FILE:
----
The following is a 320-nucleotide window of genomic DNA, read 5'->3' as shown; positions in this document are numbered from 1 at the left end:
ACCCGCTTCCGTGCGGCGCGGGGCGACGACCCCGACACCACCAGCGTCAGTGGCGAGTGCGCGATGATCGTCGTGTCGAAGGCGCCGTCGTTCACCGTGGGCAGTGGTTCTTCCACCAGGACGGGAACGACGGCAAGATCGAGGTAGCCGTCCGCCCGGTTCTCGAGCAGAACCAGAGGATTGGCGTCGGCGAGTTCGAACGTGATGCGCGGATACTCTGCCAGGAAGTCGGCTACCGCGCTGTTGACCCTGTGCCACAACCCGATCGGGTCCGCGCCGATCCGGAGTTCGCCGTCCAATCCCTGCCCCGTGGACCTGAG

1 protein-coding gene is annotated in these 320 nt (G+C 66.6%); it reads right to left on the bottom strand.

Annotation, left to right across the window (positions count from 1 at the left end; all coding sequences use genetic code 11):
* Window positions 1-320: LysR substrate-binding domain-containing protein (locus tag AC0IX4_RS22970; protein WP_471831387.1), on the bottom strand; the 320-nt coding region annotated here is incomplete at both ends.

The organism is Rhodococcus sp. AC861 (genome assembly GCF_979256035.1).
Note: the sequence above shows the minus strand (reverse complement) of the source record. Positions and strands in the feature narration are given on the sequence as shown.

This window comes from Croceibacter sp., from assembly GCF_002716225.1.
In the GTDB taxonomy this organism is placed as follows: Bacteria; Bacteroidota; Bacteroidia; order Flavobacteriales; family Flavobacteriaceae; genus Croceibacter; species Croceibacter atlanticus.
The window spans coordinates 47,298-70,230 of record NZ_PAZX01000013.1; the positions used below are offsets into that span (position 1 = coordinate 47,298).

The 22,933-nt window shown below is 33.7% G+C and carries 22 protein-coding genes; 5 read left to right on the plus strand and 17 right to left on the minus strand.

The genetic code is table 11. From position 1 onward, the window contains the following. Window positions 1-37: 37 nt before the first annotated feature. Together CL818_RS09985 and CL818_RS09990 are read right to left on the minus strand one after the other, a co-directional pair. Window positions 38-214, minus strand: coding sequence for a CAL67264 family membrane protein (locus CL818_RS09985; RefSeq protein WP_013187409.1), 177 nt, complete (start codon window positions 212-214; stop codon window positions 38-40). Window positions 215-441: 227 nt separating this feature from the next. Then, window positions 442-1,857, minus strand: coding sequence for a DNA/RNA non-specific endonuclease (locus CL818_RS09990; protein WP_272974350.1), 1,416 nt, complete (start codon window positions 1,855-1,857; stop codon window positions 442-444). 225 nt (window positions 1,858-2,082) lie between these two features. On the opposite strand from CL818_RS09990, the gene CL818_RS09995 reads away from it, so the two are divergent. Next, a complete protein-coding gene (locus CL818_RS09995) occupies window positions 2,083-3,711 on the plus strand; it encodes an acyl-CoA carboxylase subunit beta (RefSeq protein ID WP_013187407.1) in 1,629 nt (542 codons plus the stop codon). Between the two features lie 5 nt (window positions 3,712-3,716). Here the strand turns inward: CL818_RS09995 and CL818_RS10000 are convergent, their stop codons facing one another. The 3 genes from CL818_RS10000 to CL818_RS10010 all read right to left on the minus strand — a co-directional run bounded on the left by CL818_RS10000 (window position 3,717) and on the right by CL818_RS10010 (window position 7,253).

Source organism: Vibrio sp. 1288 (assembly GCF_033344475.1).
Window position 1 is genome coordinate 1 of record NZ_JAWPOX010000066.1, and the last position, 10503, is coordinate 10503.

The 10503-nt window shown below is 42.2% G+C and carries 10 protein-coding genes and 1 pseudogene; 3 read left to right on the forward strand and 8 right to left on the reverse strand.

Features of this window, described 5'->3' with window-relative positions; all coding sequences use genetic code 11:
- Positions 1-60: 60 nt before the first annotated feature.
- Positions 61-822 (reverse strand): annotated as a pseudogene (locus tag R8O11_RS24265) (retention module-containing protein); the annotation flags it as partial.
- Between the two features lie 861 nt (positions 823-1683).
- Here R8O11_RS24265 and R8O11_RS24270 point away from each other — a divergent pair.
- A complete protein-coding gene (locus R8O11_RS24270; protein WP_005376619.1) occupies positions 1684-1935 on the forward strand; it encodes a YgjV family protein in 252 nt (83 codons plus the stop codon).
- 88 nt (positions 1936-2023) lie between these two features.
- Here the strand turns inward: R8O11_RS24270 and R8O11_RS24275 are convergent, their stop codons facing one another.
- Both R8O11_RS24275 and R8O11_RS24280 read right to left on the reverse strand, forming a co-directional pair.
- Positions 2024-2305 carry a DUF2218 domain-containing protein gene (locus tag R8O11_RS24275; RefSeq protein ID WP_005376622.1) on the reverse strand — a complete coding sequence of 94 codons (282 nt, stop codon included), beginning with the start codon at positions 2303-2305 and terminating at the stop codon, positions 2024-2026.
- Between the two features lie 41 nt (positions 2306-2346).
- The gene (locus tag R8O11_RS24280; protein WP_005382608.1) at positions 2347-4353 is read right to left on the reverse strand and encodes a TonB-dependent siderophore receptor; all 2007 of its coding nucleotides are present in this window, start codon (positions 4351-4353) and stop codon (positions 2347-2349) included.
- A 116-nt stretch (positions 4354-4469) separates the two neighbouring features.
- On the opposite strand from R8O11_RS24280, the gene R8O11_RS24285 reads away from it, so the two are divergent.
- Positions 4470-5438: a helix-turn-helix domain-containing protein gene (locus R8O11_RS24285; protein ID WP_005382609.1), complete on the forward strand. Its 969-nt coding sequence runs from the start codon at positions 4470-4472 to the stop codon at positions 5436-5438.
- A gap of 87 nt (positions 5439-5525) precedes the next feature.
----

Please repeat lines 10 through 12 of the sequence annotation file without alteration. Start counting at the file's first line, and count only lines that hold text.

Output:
The window spans coordinates 47,298-70,230 of record NZ_PAZX01000013.1; the positions used below are offsets into that span (position 1 = coordinate 47,298).

The 22,933-nt window shown below is 33.7% G+C and carries 22 protein-coding genes; 5 read left to right on the plus strand and 17 right to left on the minus strand.

The genetic code is table 11. From position 1 onward, the window contains the following. Window positions 1-37: 37 nt before the first annotated feature. Together CL818_RS09985 and CL818_RS09990 are read right to left on the minus strand one after the other, a co-directional pair. Window positions 38-214, minus strand: coding sequence for a CAL67264 family membrane protein (locus CL818_RS09985; RefSeq protein WP_013187409.1), 177 nt, complete (start codon window positions 212-214; stop codon window positions 38-40). Window positions 215-441: 227 nt separating this feature from the next. Then, window positions 442-1,857, minus strand: coding sequence for a DNA/RNA non-specific endonuclease (locus CL818_RS09990; protein WP_272974350.1), 1,416 nt, complete (start codon window positions 1,855-1,857; stop codon window positions 442-444). 225 nt (window positions 1,858-2,082) lie between these two features. On the opposite strand from CL818_RS09990, the gene CL818_RS09995 reads away from it, so the two are divergent. Next, a complete protein-coding gene (locus CL818_RS09995) occupies window positions 2,083-3,711 on the plus strand; it encodes an acyl-CoA carboxylase subunit beta (RefSeq protein ID WP_013187407.1) in 1,629 nt (542 codons plus the stop codon). Between the two features lie 5 nt (window positions 3,712-3,716). Here the strand turns inward: CL818_RS09995 and CL818_RS10000 are convergent, their stop codons facing one another. The 3 genes from CL818_RS10000 to CL818_RS10010 all read right to left on the minus strand — a co-directional run bounded on the left by CL818_RS10000 (window position 3,717) and on the right by CL818_RS10010 (window position 7,253).